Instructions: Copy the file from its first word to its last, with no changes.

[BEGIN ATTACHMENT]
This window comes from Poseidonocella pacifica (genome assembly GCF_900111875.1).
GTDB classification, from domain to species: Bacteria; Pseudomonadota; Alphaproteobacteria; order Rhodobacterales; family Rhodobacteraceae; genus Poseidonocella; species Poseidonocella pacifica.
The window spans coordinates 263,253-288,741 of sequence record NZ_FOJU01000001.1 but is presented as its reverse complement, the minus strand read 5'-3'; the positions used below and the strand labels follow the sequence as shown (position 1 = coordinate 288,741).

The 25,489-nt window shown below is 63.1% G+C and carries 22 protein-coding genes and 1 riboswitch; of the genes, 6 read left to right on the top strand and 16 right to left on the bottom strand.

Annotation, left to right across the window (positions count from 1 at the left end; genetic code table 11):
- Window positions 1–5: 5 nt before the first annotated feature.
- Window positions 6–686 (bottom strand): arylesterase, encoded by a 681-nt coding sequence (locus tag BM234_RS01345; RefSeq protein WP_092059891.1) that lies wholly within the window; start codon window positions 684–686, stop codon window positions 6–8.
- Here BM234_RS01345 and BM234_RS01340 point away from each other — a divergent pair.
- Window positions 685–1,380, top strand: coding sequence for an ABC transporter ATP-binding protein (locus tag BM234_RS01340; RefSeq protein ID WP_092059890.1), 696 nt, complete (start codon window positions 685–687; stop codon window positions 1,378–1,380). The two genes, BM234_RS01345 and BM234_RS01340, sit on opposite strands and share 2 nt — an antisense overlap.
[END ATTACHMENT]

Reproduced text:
This window comes from Poseidonocella pacifica (genome assembly GCF_900111875.1).
GTDB classification, from domain to species: Bacteria; Pseudomonadota; Alphaproteobacteria; order Rhodobacterales; family Rhodobacteraceae; genus Poseidonocella; species Poseidonocella pacifica.
The window spans coordinates 263,253-288,741 of sequence record NZ_FOJU01000001.1 but is presented as its reverse complement, the minus strand read 5'-3'; the positions used below and the strand labels follow the sequence as shown (position 1 = coordinate 288,741).

The 25,489-nt window shown below is 63.1% G+C and carries 22 protein-coding genes and 1 riboswitch; of the genes, 6 read left to right on the top strand and 16 right to left on the bottom strand.

Annotation, left to right across the window (positions count from 1 at the left end; genetic code table 11):
- Window positions 1–5: 5 nt before the first annotated feature.
- Window positions 6–686 (bottom strand): arylesterase, encoded by a 681-nt coding sequence (locus tag BM234_RS01345; RefSeq protein WP_092059891.1) that lies wholly within the window; start codon window positions 684–686, stop codon window positions 6–8.
- Here BM234_RS01345 and BM234_RS01340 point away from each other — a divergent pair.
- Window positions 685–1,380, top strand: coding sequence for an ABC transporter ATP-binding protein (locus tag BM234_RS01340; RefSeq protein ID WP_092059890.1), 696 nt, complete (start codon window positions 685–687; stop codon window positions 1,378–1,380). The two genes, BM234_RS01345 and BM234_RS01340, sit on opposite strands and share 2 nt — an antisense overlap.